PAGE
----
PALMER (AP) -- In closing arguments Tuesday in the murder trial of Suzette Welton, the defense urged jurors to avoid another tragedy and find the defendant innocent of setting a house fire that killed her 14-year-old son.
''The state has shown a collection of circumstantial facts,'' said Greg Heath, the public defender representing the 38-year-old defendant. ''What happened that night we don't know, and neither do you. Please do not commit another tragedy. The evidence is not there.''
Heath described Welton as a mother in shock, very emotional, ''who was not allowed to properly grieve her losses'' after the September 2000 fire in a Wasilla duplex that killed her younger son Samuel.
Palmer District Attorney Roman Kalytiak painted a different picture, describing Welton as a woman in financial trouble, ''a fly by night person ...who was not thinking straight.''
Welton is charged with first- and second-degree murder, first- and second-degree arson and attempted first-degree murder.
The Palmer Superior Court jury was to begin deliberations Wednesday.
Welton and two of her other children -- Jeremiah, 16, and Bree, 6 -- escaped the fire, but Samuel died of smoke inhalation in an upstairs bedroom. ''He was trapped in an oven,'' Kalytiak said.
In nearly seven hours of closing arguments, the prosecution maintained that events surrounding the fire were more than just a strange series of coincidences.
''This was a great plan,'' Kalytiak said. ''It was pure evil. What went wrong with the plan? The defendant never expected Jeremiah to jump out of the window.''
The prosecution maintained that this was arson, rather than an accidental fire, and that the defendant, a former daycare worker, set the blaze. Expert witnesses including John Glenn, a private investigator who represents State Farm Insurance Companies, agreed that this was not an accidental fire, Kalytiak said.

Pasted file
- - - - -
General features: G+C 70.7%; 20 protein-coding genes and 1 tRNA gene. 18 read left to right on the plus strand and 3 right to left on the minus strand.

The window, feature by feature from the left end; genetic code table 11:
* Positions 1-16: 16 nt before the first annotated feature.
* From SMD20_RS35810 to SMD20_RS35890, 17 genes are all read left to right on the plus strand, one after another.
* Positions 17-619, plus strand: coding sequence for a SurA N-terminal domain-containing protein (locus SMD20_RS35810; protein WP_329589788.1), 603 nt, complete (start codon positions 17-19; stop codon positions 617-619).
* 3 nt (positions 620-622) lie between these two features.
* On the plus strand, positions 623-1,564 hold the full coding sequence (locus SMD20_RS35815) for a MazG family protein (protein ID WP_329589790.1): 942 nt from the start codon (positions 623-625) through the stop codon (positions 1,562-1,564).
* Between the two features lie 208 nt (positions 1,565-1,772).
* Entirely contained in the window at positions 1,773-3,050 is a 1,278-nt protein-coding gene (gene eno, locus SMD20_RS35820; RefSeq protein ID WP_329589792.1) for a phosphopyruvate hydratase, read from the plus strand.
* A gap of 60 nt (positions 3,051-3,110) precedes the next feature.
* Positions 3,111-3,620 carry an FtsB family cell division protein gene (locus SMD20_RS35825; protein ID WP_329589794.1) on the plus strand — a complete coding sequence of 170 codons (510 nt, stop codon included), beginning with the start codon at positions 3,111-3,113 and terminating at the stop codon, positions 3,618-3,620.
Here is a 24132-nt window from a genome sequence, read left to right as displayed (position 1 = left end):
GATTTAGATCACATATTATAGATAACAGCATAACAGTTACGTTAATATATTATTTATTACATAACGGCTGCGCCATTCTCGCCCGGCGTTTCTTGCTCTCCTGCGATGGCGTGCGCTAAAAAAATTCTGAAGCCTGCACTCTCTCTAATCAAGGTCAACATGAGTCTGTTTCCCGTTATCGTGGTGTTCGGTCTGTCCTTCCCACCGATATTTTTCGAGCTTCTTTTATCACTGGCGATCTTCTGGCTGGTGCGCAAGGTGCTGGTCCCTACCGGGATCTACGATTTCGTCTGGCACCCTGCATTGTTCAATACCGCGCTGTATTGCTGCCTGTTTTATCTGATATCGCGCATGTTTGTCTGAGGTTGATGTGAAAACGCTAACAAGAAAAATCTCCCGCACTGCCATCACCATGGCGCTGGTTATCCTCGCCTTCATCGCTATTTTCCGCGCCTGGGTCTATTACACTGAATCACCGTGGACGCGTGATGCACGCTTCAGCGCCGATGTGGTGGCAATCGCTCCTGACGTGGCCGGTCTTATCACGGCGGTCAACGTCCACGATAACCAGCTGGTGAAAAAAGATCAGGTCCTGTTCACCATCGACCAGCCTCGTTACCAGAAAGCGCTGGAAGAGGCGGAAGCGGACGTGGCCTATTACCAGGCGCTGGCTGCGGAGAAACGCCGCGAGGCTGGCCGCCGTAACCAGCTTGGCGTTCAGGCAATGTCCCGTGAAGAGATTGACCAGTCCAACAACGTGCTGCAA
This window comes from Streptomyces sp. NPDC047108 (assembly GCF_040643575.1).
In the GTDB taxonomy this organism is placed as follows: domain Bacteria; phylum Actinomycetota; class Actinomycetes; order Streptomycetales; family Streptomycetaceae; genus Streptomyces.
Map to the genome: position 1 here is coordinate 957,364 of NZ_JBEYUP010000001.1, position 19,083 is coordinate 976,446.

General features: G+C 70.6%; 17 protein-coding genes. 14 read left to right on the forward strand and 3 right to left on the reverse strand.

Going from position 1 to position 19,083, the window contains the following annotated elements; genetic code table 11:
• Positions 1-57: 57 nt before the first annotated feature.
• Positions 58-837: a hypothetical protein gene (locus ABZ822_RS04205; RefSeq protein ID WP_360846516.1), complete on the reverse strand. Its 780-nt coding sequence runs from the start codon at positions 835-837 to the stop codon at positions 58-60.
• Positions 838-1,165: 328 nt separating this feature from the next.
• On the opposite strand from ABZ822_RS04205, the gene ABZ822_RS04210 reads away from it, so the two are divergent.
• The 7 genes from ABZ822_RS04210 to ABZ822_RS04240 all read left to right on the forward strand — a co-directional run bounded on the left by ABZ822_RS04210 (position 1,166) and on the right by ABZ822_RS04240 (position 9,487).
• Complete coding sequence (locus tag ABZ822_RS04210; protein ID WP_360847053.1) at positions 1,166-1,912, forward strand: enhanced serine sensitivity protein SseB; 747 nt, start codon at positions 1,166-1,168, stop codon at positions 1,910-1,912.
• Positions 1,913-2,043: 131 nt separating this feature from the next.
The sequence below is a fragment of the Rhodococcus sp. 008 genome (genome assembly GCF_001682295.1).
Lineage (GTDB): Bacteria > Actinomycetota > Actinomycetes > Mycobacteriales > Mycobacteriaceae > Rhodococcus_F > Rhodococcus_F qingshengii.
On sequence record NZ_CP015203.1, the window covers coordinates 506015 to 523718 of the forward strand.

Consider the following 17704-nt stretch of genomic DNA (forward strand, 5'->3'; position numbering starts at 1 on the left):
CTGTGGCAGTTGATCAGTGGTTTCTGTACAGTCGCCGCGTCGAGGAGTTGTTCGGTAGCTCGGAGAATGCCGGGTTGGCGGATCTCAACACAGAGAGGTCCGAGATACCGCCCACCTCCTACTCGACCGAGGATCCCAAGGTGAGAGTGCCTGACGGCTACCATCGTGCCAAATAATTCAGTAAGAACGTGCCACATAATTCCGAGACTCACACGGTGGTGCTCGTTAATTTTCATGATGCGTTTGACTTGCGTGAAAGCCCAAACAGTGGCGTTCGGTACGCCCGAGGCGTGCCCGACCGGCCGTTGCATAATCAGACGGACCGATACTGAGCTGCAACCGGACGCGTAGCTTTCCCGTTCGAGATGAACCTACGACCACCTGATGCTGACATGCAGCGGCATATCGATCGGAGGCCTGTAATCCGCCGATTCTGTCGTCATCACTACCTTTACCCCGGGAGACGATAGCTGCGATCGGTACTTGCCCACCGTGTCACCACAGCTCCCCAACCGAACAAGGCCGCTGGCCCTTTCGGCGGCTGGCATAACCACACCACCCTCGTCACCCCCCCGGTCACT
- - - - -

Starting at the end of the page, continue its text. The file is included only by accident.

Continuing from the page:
''You think State Farm wants to pay this claim?'' asked Heath, arguing that Glenn's work was flawed because he chose an incompetent lab to test floor and carpet samples, and never interviewed firefighters.
The prosecution reiterated its arguments that Welton had little money at the time of the blaze, was facing eviction from the rented duplex, and had recently taken out life insurance policies on her sons. Kalytiak reminded jurors that three days before the blaze someone used Welton's Carrs' card to purchase sleeping pills and a gas can.
Prosecutors have argued that Welton put sleeping pills in the boys' drinks, then poured gasoline around their bedrooms and ignited the fuel.
The defense countered that Welton had a steady income, including $1,100 a month in child support, that it was possible that one of the boys had started the fire and that their mother tried frantically to put out the fire.
Heath said there is no proof that Welton drugged her sons' drinks with sleeping pills the night of the fire.
''We are not here to attack Jeremiah, but the truth is he lied and he has no credibility and he is the key witness in this case,'' Heath said.
Nobody knows who started the fire, how it started or when it started, he told jurors. ''Do not speculate.''
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